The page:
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Talking with E.L. Doctorow

E.L. Doctorow

THE MARCH opens with the advance of Sherman’s army on a Georgia plantation. It is “a creature of a hundred thousand feet,” a “rhythmic tromp,” a “symphonious clamor,” but to the band of slaves waiting outside the plantation house it is the sound of freedom. Like all E.L. Doctorow’s novels, THE MARCH is rich in language, characters, and story lines, and is a feast for the eyes, ears, and imagination. On the eve of the publication of his tenth novel and the unabridged audiobook, narrated by Joe Morton, Doctorow talks about the ways his new work evokes the voices of the Civil War and nineteenth-century literature.

Q: Reading this book is like being along on Sherman’s march--and relieved not to be. How did you achieve such realism and period atmosphere?

A: That question is difficult for me because writing is largely a matter of feel, of intuition, of imaginative discovery. Something gets put down on paper almost before I know what it is. Then I see if it’s right. I can go as much by the tone of a word or a sentence as by the actual literal meaning.

Q: Your early novel RAGTIME and your recent collection SWEET LAND STORIES seem to breathe the unique tone and idiom of an era. Is this an effect you work to achieve, or is it incidental to other aspects of your historical research?

A: You work to achieve every effect on the page, but it’s not always an operation of the intellect. I’m responsive to the music in words, the rhythm of sentences. I come from a musical family though I’m not a musician myself, and I think that when I was a child, somehow the difference between notes on a staff and words on a page must have elided in my mind. So the writer’s mind is, among other things, a library of sounds, of dictions.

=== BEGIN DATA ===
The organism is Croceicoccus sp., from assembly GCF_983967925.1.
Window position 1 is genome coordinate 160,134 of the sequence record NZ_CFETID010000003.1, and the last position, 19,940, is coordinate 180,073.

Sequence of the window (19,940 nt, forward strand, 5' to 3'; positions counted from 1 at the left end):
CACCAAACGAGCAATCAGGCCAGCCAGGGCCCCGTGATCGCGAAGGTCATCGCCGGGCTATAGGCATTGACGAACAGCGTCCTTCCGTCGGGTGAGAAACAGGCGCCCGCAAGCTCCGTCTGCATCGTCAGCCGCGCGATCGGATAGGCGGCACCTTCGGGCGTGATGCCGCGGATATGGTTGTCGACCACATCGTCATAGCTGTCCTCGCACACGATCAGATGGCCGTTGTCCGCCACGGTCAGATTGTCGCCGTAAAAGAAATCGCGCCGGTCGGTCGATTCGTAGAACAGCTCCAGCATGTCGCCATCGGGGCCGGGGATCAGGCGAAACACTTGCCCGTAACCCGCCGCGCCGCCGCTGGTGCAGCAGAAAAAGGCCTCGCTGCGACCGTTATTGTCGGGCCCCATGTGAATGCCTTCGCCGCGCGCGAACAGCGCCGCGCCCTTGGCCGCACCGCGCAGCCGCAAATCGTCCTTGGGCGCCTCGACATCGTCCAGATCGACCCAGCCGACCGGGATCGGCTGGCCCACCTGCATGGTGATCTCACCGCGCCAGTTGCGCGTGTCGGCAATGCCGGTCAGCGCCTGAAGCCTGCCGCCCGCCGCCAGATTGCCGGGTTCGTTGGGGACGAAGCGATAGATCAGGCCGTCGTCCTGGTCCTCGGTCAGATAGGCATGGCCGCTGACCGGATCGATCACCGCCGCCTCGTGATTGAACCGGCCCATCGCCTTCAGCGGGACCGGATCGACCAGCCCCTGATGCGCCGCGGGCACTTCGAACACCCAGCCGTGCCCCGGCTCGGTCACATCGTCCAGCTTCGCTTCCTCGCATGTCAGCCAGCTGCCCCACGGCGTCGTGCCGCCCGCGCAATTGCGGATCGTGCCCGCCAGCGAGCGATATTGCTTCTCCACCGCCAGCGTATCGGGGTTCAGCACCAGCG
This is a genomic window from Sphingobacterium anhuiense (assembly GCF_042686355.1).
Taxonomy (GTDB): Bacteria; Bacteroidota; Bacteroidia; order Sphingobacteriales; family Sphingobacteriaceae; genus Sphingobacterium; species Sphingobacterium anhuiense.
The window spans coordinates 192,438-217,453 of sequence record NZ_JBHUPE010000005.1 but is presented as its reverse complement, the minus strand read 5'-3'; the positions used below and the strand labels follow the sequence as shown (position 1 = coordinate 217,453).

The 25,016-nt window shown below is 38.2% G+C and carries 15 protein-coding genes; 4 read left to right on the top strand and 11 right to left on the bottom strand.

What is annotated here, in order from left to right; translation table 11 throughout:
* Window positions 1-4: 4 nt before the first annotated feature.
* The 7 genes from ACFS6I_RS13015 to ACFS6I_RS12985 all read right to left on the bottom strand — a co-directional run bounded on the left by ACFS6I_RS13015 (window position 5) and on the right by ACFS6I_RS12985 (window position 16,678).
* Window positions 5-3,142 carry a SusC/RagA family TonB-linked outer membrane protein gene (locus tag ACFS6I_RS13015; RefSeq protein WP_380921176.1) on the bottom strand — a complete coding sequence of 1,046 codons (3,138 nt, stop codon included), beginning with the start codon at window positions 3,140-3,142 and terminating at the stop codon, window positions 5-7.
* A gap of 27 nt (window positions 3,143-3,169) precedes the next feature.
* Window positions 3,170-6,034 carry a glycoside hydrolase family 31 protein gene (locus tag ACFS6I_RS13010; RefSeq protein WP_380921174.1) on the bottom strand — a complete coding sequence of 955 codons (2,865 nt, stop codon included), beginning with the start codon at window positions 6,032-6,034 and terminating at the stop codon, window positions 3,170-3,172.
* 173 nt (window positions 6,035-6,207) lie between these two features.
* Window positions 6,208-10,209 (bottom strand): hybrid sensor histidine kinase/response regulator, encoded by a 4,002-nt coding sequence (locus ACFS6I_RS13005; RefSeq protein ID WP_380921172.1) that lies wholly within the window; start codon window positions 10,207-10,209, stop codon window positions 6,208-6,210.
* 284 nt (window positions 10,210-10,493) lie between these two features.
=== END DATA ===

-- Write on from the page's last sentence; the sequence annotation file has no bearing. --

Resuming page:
But the research is, of course, instructive. The reading I did for this book went on for several years, and much of it before I ever thought of Sherman’s campaign as the armature for a novel. Sherman’s own war memoirs are remarkable, almost at the level of Grant’s. They were both exceptional writers. And the thing you realize as you read them is how current their language is, how contemporary. In addition, there are documentary histories of the war, including accounts of people who were on the march or witness to it, and it is almost shocking, if not heartbreaking, to realize how little life changes, and how recognizable the thoughts and feelings of that time were, so that really the only difference between now and then is the furniture of our lives, the technology. So you could say that writing about the past is partly a matter of furnishing the present appropriately.

Q: You read frequently in public, and narrated the unabridged audiobook of RAGTIME. What qualities do you work for as a performer of your own fiction?

A: When I read in public, it is not ordinary reading, but it is not acting either; it is something in between. It has the vitality of performance but is in service to the words. The listener should hear the book talking, not the reader. That is why so many actors make bad readers; they don’t find that middle ground. Joe Morton was my choice for THE MARCH. I had listened to his other work. He gets it; he knows the art.

Q: Gets the character voices, of which there are so many--

A: Yes, lots of voices in THE MARCH. This is a heavily populated novel.

Q: Gets the character voices, and also something in the tone of the book, that “sound of expectation” the plantation slaves hear at the beginning of the book, as Sherman’s army advances--

A: Yes, not only people talking, people thinking. Men, women, black, white, generals, foot soldiers, refugees. But the book talks and thinks; the narration is omniscient. What I believe Morton accomplishes is what I wanted from the text. I wanted the book to march. I wanted that narrative advance, and he renders it. There have been several audio recordings of my books. This may be the best of them.

Q: You are an admirer of Melville, and in many ways your narrative style has closer affinities to the great nineteenth-century voices like Melville and Irving and Twain, rather than to our pared-down style today.

A: You don’t think about these things as you’re working. But it is true that somewhere along the middle of the book I began to feel I was writing a novel as novels used to be written. Lots of characters, extensive terrain. And in the third person. Sort of a nineteenth-century Russian novel is what I felt I was doing, though there are no Russians in it.--David Walton

DEC 05/ JAN 06
© AudioFile 2005, Portland, Maine


Photo © AP/Wide World Photos/Mary Altaffer

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